William Shakespeare

(26 April 1564 - 23 April 1616 / Warwickshire)

William Shakespeare Quotes

  • ''Thoughts tending to content flatter themselves
    That they are not the first of fortune's slaves,
    Nor shall not be the last, like silly beggars
    Who, sitting in the stocks, refuge their shame
    That many have and others must sit there,
    And in this thought they find a kind of ease.''
    William Shakespeare (1564-1616), British dramatist, poet. King Richard, in Richard II, act 5, sc. 5, l. 23-8. Meditating in prison; "silly" means simple; "refuge" means rationalize their humiliation.
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  • ''Down from the waist they are centaurs,
    Though women all above;
    But to the girdle do the gods inherit,
    Beneath is all the fiends': there's hell, there's darkness,
    There is the sulphurous pit, burning, scalding,
    Stench, consumption.''
    William Shakespeare (1564-1616), British dramatist, poet. Lear, in King Lear, act 4, sc. 6, l. 124-9. The treatment of him by his daughters provokes this outburst of misogyny; centaurs were legendary creatures, half-human, half-horses, and notorious for lustfulness.
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  • ''Apparel vice like virtue's harbinger;
    Bear a fair presence, though your heart be tainted;
    Teach sin the carriage of a holy saint;
    Be secret-false.''
    William Shakespeare (1564-1616), British dramatist, poet. Luciana, in The Comedy of Errors, act 3, sc. 2, l. 12-5. Her advice is wasted on the twin brother of her sister's husband.
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  • ''Now o'er the one half-world
    Nature seems dead, and wicked dreams abuse
    The curtained sleep.''
    William Shakespeare (1564-1616), British dramatist, poet. Macbeth, in Macbeth, act 2, sc. 1, l. 49-51. "Curtained" suggests both bed curtains and the unconsciousness of sleep that shuts off the control exerted by the conscious mind.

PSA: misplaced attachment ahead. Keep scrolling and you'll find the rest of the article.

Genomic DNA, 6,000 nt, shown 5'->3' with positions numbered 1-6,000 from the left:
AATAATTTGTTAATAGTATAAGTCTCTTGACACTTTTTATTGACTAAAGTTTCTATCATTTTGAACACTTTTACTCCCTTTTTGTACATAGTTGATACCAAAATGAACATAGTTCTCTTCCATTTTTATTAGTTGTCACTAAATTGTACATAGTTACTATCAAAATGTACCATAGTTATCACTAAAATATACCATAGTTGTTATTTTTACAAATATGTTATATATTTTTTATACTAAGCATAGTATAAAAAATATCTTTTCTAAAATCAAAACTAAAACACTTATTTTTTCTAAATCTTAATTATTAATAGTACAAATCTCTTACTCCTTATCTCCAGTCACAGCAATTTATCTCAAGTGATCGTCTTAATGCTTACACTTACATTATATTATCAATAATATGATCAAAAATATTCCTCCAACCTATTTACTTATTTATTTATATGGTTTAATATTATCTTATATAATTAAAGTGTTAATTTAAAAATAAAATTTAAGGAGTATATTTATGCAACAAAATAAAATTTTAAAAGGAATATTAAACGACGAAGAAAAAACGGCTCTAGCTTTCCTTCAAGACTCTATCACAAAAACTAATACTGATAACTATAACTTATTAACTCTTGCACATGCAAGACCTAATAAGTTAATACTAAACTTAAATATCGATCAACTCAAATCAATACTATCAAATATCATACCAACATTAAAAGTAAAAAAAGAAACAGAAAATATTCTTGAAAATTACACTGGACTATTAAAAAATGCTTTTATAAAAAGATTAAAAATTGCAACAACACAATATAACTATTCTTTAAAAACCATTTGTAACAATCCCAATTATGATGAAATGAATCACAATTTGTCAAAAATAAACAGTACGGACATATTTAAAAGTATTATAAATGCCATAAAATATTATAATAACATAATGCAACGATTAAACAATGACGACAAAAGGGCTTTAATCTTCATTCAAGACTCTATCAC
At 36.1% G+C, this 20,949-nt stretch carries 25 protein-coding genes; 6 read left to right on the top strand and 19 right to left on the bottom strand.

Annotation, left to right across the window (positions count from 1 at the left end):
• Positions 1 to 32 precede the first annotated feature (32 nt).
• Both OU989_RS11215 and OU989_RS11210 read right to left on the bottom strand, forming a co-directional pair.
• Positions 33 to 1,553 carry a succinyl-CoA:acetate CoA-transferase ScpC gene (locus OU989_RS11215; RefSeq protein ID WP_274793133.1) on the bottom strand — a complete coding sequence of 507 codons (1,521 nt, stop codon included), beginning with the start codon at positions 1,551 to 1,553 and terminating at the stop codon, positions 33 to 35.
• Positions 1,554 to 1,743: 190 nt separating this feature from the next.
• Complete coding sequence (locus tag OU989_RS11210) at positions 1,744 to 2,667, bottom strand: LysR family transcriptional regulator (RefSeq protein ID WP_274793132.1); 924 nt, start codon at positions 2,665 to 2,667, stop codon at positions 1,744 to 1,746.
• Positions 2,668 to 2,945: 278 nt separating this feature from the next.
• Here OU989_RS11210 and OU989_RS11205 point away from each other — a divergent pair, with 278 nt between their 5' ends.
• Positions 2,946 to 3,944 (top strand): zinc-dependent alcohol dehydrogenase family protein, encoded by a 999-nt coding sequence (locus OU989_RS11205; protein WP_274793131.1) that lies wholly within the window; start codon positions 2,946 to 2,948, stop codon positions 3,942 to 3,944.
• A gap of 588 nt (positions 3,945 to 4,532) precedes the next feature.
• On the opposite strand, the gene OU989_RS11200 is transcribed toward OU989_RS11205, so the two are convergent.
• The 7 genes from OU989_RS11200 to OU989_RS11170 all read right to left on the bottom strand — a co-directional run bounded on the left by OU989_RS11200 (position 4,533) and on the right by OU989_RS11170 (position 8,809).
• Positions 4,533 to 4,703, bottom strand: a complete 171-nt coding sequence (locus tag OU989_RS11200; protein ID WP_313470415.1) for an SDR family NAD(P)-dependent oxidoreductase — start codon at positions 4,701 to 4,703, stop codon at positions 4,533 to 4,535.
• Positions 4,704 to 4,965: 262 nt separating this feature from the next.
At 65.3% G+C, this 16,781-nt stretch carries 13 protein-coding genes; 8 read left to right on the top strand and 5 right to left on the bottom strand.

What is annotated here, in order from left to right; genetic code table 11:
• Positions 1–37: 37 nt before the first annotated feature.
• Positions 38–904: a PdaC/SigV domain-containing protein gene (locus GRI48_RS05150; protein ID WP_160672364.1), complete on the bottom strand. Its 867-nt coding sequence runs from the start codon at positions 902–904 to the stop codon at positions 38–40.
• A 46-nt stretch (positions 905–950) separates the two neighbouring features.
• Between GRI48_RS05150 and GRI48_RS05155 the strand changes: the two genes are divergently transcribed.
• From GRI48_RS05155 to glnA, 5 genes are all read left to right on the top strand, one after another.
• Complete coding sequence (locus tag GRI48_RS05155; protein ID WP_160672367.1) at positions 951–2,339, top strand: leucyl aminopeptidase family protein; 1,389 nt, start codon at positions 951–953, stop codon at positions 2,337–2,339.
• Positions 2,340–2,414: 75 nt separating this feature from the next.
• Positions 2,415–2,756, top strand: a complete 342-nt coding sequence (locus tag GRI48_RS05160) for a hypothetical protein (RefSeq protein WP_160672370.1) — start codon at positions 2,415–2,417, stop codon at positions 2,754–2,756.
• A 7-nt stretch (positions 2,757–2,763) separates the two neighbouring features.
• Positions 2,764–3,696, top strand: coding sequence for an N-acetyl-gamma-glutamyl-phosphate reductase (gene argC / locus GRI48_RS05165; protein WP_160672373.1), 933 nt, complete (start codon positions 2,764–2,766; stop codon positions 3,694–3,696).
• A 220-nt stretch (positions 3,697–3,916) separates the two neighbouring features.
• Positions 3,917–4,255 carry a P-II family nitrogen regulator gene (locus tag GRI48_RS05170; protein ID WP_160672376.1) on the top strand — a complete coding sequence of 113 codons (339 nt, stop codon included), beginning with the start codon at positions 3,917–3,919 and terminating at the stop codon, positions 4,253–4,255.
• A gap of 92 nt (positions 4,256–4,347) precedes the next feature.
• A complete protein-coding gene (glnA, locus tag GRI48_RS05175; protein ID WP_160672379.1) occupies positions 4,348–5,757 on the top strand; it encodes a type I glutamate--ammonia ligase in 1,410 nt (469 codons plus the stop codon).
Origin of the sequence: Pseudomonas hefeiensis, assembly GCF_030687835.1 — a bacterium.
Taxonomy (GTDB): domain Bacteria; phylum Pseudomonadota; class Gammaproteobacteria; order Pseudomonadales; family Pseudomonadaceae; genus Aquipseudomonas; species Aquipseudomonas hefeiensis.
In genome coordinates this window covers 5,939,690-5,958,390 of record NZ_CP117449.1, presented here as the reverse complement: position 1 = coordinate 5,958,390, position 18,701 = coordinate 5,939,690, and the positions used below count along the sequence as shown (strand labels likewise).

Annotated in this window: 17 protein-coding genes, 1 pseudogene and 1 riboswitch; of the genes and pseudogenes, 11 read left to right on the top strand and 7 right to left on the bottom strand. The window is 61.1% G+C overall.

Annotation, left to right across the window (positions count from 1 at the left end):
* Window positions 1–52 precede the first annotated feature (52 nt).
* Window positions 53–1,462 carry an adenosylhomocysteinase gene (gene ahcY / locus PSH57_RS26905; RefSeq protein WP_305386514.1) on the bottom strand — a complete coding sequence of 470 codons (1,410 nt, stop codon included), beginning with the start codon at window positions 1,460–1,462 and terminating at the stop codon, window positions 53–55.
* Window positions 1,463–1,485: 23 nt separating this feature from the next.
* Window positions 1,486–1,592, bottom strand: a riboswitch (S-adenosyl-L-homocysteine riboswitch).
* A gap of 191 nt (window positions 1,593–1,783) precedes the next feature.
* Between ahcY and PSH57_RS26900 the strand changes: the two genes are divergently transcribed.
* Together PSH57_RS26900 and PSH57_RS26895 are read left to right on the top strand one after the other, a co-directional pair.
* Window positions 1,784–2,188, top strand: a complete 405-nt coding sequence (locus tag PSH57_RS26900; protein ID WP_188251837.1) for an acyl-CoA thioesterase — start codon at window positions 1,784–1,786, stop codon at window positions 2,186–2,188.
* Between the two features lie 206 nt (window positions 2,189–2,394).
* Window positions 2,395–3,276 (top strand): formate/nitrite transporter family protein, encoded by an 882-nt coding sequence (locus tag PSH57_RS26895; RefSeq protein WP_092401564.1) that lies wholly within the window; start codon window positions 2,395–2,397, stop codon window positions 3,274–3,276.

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  • ''Then thus I turn me from my country's light,
    To dwell in solemn shades of endless night.''
    William Shakespeare (1564-1616), British dramatist, poet. Mowbray, in Richard II, act 1, sc. 3, l. 176-7. Seeing his exile as a kind of death.
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  • ''He is dead and gone, lady,
    He is dead and gone,
    At his head a grass-green turf,
    At his heels a stone.''
    William Shakespeare (1564-1616), British dramatist, poet. Ophelia, in Hamlet, act 4, sc. 5, l. 29-32. Singing in her madness, after her father's death.
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  • ''I greet thy love,
    Not with vain thanks, but with acceptance bounteous.''
    William Shakespeare (1564-1616), British dramatist, poet. Othello, in Othello, act 3, sc. 3, l. 469-70. Accepting Iago's offer to do anything, even murder, for him.
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  • ''Is it not strange that desire should so many years outlive
    performance?''
    William Shakespeare (1564-1616), British dramatist, poet. Poins, in Henry IV, Part 2, act 2, sc. 4, l. 260-1. Commenting on old Falstaff with Doll Tearsheet sitting on his lap.
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  • ''I do not think a braver gentleman,
    More active-valiant or more valiant-young,
    More daring, or more bold, is now alive
    To grace this latter age with noble deeds.''
    William Shakespeare (1564-1616), British dramatist, poet. Prince Hal, in Henry IV, Part 1, act 5, sc. 1, l. 89-92. Praising Hotspur.
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  • ''God, the best maker of all marriages,
    Combine your hearts in one.''
    William Shakespeare (1564-1616), British dramatist, poet. Queen Isabel, in Henry V, act 5, sc. 2, l. 359-60. On the betrothal of Henry of England and Katherine of France.
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Best Poem of William Shakespeare

Fear No More

Fear no more the heat o' the sun;
Nor the furious winter's rages,
Thou thy worldly task hast done,
Home art gone, and ta'en thy wages;
Golden lads and girls all must,
As chimney sweepers come to dust.

Fear no more the frown of the great,
Thou art past the tyrant's stroke:
Care no more to clothe and eat;
To thee the reed is as the oak:
The sceptre, learning, physic, must
All follow this, and come to dust.

Fear no more the lightning-flash,
Nor the all-dread thunder-stone;
Fear not slander, censure rash;
Thou hast finished joy ...

Read the full of Fear No More

Sonnet Lxxvii

Thy glass will show thee how thy beauties wear,
Thy dial how thy precious minutes waste;
The vacant leaves thy mind's imprint will bear,
And of this book this learning mayst thou taste.
The wrinkles which thy glass will truly show
Of mouthed graves will give thee memory;
Thou by thy dial's shady stealth mayst know
Time's thievish progress to eternity.
Look, what thy memory can not contain

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